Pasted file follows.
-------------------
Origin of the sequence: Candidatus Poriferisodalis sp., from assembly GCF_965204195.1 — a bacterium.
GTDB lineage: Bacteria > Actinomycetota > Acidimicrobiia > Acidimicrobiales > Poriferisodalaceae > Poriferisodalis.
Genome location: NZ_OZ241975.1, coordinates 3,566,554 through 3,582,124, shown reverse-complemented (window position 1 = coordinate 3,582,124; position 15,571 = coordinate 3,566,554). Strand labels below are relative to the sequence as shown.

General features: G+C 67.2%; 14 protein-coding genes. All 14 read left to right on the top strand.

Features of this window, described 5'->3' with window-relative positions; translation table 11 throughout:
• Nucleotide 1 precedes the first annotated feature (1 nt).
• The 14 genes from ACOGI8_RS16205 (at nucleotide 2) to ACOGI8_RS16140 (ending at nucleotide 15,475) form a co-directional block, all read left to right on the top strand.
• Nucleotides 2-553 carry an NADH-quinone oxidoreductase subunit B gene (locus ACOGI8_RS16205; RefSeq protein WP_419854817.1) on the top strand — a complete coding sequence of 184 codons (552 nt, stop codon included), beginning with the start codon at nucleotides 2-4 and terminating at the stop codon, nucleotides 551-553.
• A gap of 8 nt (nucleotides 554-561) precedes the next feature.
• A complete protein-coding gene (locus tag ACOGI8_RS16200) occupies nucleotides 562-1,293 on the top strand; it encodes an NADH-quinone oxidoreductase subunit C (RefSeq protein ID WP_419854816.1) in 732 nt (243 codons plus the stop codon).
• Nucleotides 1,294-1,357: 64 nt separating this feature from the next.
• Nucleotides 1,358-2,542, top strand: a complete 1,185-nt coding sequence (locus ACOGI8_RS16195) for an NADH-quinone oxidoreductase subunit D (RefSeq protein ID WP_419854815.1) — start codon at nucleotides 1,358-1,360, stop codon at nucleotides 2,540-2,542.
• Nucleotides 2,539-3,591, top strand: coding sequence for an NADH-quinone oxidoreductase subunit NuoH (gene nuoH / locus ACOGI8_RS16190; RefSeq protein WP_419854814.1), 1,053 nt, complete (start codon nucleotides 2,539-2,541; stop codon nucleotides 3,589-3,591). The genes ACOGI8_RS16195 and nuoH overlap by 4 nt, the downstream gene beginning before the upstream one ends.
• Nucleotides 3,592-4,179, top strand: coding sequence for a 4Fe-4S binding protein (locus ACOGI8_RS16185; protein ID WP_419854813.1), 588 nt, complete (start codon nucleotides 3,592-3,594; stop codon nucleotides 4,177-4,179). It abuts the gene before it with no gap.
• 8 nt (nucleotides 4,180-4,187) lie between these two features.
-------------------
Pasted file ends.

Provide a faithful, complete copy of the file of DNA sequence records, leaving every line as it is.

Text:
Origin of the sequence: Candidatus Poriferisodalis sp., from assembly GCF_965204195.1 — a bacterium.
GTDB lineage: Bacteria > Actinomycetota > Acidimicrobiia > Acidimicrobiales > Poriferisodalaceae > Poriferisodalis.
Genome location: NZ_OZ241975.1, coordinates 3,566,554 through 3,582,124, shown reverse-complemented (window position 1 = coordinate 3,582,124; position 15,571 = coordinate 3,566,554). Strand labels below are relative to the sequence as shown.

General features: G+C 67.2%; 14 protein-coding genes. All 14 read left to right on the top strand.

Features of this window, described 5'->3' with window-relative positions; translation table 11 throughout:
• Nucleotide 1 precedes the first annotated feature (1 nt).
• The 14 genes from ACOGI8_RS16205 (at nucleotide 2) to ACOGI8_RS16140 (ending at nucleotide 15,475) form a co-directional block, all read left to right on the top strand.
• Nucleotides 2-553 carry an NADH-quinone oxidoreductase subunit B gene (locus ACOGI8_RS16205; RefSeq protein WP_419854817.1) on the top strand — a complete coding sequence of 184 codons (552 nt, stop codon included), beginning with the start codon at nucleotides 2-4 and terminating at the stop codon, nucleotides 551-553.
• A gap of 8 nt (nucleotides 554-561) precedes the next feature.
• A complete protein-coding gene (locus tag ACOGI8_RS16200) occupies nucleotides 562-1,293 on the top strand; it encodes an NADH-quinone oxidoreductase subunit C (RefSeq protein ID WP_419854816.1) in 732 nt (243 codons plus the stop codon).
• Nucleotides 1,294-1,357: 64 nt separating this feature from the next.
• Nucleotides 1,358-2,542, top strand: a complete 1,185-nt coding sequence (locus ACOGI8_RS16195) for an NADH-quinone oxidoreductase subunit D (RefSeq protein ID WP_419854815.1) — start codon at nucleotides 1,358-1,360, stop codon at nucleotides 2,540-2,542.
• Nucleotides 2,539-3,591, top strand: coding sequence for an NADH-quinone oxidoreductase subunit NuoH (gene nuoH / locus ACOGI8_RS16190; RefSeq protein WP_419854814.1), 1,053 nt, complete (start codon nucleotides 2,539-2,541; stop codon nucleotides 3,589-3,591). The genes ACOGI8_RS16195 and nuoH overlap by 4 nt, the downstream gene beginning before the upstream one ends.
• Nucleotides 3,592-4,179, top strand: coding sequence for a 4Fe-4S binding protein (locus ACOGI8_RS16185; protein ID WP_419854813.1), 588 nt, complete (start codon nucleotides 3,592-3,594; stop codon nucleotides 4,177-4,179). It abuts the gene before it with no gap.
• 8 nt (nucleotides 4,180-4,187) lie between these two features.